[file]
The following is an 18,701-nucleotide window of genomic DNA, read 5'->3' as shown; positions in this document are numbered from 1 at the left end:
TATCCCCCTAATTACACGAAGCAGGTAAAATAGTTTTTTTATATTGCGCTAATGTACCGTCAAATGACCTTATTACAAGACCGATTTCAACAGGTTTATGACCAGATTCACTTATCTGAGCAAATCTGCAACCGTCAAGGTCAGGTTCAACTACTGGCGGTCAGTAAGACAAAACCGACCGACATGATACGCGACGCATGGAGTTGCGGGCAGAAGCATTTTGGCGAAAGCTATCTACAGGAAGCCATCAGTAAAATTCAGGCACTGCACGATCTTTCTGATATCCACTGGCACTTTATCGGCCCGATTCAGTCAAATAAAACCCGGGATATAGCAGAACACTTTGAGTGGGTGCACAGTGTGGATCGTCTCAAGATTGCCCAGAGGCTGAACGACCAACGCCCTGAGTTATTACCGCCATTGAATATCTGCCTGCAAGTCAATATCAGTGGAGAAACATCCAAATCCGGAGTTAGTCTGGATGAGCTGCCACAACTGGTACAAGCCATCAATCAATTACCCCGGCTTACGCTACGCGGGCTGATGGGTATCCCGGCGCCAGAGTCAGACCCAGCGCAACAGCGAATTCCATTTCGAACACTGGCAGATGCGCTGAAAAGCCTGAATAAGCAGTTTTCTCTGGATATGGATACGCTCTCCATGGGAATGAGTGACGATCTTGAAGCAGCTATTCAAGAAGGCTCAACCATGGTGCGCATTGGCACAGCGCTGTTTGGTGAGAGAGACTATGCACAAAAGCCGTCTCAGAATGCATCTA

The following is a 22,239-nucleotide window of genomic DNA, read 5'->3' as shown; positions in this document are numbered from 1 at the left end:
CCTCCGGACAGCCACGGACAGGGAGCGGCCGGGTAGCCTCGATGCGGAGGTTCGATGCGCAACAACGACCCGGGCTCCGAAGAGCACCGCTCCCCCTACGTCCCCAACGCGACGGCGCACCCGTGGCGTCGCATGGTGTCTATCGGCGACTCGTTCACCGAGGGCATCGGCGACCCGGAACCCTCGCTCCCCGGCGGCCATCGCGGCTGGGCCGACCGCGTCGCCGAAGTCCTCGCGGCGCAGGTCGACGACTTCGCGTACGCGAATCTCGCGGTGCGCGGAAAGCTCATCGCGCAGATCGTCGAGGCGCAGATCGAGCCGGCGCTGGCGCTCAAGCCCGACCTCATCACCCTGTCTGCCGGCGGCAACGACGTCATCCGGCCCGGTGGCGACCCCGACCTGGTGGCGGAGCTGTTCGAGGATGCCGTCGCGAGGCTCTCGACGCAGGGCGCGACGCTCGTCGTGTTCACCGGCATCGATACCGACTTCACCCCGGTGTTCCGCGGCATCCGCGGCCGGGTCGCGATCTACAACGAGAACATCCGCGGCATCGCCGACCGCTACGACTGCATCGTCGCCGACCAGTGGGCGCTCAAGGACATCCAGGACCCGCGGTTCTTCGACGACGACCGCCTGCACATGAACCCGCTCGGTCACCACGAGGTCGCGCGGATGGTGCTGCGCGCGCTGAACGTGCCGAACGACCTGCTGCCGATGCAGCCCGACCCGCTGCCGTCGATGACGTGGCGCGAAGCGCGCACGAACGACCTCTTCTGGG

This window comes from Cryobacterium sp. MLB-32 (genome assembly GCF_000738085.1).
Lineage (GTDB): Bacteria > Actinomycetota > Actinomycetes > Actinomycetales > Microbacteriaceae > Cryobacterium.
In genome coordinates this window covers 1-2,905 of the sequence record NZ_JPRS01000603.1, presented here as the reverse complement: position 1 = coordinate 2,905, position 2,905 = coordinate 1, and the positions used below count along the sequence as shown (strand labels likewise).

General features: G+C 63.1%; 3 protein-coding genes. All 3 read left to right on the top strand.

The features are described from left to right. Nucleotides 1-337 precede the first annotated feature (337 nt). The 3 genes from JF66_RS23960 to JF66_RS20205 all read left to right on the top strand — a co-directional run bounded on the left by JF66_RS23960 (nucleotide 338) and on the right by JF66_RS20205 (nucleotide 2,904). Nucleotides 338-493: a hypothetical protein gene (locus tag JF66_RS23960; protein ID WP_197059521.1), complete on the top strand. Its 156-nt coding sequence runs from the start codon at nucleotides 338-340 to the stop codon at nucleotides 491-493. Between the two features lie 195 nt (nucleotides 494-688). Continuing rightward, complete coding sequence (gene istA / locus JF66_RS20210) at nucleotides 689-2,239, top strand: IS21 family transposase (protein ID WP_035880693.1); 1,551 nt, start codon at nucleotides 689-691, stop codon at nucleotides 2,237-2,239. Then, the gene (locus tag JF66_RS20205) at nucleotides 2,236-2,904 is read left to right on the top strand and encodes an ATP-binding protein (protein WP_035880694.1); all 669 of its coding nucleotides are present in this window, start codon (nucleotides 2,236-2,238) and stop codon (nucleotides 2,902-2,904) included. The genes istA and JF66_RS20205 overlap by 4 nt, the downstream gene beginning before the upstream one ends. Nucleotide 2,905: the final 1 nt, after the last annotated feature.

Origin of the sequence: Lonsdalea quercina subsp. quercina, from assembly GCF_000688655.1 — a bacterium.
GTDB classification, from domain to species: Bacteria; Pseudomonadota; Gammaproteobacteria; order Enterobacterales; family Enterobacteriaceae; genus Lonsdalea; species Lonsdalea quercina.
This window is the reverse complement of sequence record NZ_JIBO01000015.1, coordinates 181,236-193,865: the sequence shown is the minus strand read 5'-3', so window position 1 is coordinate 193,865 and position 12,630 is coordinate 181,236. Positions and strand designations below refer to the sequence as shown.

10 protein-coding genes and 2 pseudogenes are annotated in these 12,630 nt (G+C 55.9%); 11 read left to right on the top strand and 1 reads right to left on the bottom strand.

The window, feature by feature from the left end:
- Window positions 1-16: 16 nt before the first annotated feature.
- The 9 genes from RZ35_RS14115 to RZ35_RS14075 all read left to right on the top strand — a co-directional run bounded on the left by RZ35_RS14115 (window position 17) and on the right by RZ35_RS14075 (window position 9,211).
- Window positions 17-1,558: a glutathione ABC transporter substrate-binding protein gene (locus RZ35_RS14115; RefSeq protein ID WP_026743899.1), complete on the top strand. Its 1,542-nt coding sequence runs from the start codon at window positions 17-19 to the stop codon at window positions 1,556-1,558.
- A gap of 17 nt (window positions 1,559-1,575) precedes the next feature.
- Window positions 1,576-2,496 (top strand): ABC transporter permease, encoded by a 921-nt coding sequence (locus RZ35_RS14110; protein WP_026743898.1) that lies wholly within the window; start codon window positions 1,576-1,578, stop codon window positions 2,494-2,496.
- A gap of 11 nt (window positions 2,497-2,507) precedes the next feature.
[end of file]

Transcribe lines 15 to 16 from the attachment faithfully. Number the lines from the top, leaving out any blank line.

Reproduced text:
- Window positions 1-16: 16 nt before the first annotated feature.
- The 9 genes from RZ35_RS14115 to RZ35_RS14075 all read left to right on the top strand — a co-directional run bounded on the left by RZ35_RS14115 (window position 17) and on the right by RZ35_RS14075 (window position 9,211).